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    New oral cancer saliva test could reduce false-positive results

    Fri, Jan 31, 2014

    Oral Cancer News

    Source: www.drbicuspid.com
    Author: staff

    Researchers at Texas A&M University Baylor College of Dentistry have discovered a new saliva test for oral cancer that could reduce false-positive results. As new oral cancer diagnoses rose to more than 41,000 in 2013, the demand for early detection continues to increase.

    Yi-Shing Lisa Cheng, DDS, PhD, an associate professor in diagnostic sciences at Baylor College, has been working to develop a saliva test as an oral cancer screening tool, according to an A&M announcement. In 2009, she received a $381,000 R21 grant from the National Institutes of Health’s National Institute of Dental and Craniofacial Research to find reliable oral cancer salivary biomarkers, which can be used as indicators of disease or other health conditions.

    Dr. Cheng recently received a $50,000 faculty bridge grant from Texas A&M Health Science Center and A&M Baylor College of Dentistry’s diagnostic sciences department to continue this research. The goal is to determine whether patients with oral lichen planus and periodontal disease exhibit false positives for the future oral cancer saliva tests.

    Dr. Cheng noted that early detection of cancer is always good and using a saliva test is a noninvasive and relatively easy procedure. Her research differs from models that compare salivary biomarkers of oral cancer patients with those of completely healthy individuals. Instead, Dr. Cheng looked at the biomarkers of patients with noncancerous oral conditions.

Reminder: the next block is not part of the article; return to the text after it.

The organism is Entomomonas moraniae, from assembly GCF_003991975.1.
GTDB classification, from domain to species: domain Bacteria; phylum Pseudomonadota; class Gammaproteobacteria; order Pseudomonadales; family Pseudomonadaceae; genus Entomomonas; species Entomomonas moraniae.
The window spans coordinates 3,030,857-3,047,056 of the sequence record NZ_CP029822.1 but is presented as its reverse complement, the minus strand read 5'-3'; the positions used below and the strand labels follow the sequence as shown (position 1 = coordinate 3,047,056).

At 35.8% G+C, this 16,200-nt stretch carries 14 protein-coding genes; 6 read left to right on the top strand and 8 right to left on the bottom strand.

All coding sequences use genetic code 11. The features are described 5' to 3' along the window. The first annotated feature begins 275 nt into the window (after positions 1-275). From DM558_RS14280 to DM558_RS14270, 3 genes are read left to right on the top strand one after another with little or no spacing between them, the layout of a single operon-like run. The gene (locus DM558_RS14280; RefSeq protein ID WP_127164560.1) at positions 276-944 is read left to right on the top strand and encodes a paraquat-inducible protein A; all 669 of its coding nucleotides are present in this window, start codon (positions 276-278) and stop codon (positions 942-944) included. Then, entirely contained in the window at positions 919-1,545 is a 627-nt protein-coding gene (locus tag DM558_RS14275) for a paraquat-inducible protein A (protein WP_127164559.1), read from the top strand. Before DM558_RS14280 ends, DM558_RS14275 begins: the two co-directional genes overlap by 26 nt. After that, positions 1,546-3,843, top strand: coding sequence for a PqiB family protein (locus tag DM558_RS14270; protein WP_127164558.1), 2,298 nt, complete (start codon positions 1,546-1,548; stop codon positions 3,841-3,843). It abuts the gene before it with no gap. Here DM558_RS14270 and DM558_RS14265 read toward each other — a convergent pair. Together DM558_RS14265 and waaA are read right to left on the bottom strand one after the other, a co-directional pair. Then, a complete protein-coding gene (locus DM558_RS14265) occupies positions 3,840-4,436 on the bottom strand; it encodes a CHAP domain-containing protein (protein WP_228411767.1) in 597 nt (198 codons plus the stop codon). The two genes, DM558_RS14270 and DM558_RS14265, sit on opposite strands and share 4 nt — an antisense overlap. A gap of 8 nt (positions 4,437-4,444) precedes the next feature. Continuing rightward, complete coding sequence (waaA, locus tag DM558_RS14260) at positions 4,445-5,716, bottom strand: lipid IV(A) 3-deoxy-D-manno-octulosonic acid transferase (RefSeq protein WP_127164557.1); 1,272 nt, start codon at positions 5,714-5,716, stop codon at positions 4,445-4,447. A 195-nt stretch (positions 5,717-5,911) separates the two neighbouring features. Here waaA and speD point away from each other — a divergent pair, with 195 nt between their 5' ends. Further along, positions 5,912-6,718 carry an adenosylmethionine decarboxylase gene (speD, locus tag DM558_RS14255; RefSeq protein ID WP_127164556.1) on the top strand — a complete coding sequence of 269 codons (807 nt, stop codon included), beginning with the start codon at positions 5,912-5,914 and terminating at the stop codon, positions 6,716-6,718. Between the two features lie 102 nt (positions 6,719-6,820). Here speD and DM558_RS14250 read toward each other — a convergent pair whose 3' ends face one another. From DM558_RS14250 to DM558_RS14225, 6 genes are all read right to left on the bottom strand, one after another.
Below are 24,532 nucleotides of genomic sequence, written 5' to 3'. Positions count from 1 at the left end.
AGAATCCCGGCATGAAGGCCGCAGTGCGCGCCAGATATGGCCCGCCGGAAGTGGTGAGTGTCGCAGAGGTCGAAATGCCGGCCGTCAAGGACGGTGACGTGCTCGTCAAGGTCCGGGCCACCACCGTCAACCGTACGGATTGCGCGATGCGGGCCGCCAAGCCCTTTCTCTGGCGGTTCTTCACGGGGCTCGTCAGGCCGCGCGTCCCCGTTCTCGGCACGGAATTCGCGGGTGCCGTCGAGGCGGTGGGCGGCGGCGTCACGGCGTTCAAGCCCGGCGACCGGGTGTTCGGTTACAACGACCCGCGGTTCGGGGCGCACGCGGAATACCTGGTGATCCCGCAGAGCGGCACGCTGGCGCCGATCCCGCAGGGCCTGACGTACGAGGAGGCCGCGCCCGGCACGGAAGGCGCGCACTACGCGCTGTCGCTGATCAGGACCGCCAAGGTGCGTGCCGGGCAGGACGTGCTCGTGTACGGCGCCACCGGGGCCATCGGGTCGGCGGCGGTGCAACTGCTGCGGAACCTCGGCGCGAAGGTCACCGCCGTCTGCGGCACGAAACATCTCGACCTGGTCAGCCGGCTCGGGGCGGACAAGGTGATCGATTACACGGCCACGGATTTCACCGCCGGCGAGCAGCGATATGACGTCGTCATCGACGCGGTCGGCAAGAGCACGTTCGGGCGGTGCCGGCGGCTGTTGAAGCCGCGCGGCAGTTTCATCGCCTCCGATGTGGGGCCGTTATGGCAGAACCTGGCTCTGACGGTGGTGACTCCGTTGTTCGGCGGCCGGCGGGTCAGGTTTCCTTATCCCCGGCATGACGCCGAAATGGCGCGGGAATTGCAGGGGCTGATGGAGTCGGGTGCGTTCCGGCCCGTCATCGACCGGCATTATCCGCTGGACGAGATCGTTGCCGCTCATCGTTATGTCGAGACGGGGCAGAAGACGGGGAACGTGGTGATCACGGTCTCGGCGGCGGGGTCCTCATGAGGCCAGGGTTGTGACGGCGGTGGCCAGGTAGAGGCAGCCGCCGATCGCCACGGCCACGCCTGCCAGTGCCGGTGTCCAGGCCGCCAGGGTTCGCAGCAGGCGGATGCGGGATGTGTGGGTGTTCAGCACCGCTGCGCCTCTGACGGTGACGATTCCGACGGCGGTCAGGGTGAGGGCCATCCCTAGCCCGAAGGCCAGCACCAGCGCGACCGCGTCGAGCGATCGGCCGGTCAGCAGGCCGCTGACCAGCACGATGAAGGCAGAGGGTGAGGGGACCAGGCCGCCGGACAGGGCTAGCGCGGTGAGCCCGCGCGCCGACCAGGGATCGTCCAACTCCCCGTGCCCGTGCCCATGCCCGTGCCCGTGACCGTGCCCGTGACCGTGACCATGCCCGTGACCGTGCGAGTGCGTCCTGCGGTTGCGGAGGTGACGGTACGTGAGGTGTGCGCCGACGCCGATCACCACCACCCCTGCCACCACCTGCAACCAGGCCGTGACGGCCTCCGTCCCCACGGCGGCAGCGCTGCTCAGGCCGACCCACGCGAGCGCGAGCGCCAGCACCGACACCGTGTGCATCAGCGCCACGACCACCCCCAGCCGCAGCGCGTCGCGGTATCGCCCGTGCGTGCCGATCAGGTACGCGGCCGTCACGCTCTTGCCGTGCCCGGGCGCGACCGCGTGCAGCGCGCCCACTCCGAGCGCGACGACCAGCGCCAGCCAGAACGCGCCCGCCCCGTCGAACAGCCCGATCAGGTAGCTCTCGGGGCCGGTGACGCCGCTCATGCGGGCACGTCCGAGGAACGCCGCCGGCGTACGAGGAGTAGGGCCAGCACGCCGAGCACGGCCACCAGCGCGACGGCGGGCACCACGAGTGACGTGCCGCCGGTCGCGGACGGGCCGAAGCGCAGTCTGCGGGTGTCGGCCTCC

It’s an effort that could save patients thousands of dollars, not to mention the stress and health complications associated with false-positive results. Dr. Cheng’s Baylor team and researchers from the University of Toledo in Ohio have identified some promising candidate salivary biomarkers, but more testing is needed to validate initial results.

    Saliva samples are being collected from the following groups:

    • Patients with oral cancer
    • Patients with periodontal disease who are smokers and nonsmokers
    • Patients with active and inactive oral lichen planus
    • Healthy, nonsmoking patients who have none of these diseases
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